Sunday, June 17, 2007

Checking in from the ChLA Conference 2

I was out walking amongst the fireflies (the single most wonderful thing about Smalltown) when I suddenly realized I never recapped Day Two of the Children's Literature Association conference. So here's what I found most interesting on Day Two:
  • A paper on why Christians in the U.S. object to the Harry Potter series. In short, this scholar chalked the objections up to: a) a general attitude in the U.S. that prose should be a window on the world and not imaginative and b) that many Christians in particular look to prose for instructions and fact.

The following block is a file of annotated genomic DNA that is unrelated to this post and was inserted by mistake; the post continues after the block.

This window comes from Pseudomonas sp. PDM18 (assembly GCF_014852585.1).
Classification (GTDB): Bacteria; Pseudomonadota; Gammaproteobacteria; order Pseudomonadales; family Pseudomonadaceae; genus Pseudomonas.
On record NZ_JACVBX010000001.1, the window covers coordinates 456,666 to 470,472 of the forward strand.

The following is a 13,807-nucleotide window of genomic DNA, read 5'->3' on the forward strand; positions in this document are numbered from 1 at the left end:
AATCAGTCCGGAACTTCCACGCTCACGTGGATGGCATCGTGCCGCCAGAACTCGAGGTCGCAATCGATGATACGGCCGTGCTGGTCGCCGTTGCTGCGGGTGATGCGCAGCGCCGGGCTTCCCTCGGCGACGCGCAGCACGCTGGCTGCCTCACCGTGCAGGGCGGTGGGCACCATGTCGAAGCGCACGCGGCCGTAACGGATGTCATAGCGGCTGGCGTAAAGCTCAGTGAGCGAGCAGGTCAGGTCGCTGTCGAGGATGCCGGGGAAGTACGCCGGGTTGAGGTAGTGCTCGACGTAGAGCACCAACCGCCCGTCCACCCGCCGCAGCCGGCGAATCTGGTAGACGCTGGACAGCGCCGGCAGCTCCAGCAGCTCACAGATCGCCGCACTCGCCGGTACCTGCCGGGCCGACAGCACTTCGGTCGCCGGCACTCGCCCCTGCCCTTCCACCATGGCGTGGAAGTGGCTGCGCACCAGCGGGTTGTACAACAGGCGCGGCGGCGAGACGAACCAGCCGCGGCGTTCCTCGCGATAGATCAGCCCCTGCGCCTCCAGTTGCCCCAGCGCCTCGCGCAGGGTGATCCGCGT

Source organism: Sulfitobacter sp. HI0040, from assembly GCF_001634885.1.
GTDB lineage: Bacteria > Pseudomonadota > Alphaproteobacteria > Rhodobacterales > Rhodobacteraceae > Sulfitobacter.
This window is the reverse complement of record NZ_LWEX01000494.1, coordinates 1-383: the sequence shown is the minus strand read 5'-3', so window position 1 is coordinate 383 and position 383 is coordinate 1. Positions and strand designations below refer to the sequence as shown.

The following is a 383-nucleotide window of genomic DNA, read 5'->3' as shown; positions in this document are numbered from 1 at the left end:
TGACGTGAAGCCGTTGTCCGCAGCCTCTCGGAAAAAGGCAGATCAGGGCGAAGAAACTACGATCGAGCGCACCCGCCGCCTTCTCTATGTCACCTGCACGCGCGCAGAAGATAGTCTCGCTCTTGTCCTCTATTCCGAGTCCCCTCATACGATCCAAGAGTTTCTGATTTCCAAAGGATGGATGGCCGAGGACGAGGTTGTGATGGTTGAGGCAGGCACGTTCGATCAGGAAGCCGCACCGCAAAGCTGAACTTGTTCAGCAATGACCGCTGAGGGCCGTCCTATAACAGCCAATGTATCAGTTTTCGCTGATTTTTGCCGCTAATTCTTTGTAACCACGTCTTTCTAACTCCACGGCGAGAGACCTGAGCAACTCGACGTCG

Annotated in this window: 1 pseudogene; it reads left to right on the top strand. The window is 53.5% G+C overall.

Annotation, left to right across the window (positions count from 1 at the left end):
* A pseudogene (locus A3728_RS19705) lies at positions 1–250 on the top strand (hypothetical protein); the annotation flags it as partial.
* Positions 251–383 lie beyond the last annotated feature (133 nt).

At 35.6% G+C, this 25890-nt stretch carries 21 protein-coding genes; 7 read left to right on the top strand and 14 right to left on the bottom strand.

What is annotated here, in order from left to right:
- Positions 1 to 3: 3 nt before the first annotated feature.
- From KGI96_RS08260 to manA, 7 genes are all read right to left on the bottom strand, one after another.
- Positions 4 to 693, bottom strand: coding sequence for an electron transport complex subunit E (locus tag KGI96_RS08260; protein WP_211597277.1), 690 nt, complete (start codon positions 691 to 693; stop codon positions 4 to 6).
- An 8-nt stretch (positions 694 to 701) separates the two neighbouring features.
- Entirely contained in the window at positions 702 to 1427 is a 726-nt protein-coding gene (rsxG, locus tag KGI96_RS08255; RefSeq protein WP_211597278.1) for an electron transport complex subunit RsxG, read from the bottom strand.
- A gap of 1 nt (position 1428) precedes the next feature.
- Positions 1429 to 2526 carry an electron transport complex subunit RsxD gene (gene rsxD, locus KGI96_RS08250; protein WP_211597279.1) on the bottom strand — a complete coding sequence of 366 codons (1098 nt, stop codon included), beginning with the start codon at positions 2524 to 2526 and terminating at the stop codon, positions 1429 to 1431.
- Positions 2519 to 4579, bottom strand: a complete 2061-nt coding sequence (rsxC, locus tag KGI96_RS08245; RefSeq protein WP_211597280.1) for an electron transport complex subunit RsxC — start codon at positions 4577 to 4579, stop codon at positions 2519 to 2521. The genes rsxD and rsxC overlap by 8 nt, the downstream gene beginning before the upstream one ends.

• A paper on the Narnia series and The Giver. The speaker argued that both texts could be read as steeped in Christian imagery and that the Narnia series was not any more heavy-handed or proselytistic than The Giver. I didn't agree with her, but the paper was well written, interesting, and the discussion was great.
  • One scholar (on a great panel on Multicultural Children's Books) argued that the "most effective [multicultural] books are ones that 'other' the white middle class reader." She used one of Jacqueline Woodson's books as a particularly good example of this technique.

It was a great conference overall. Highly recommended!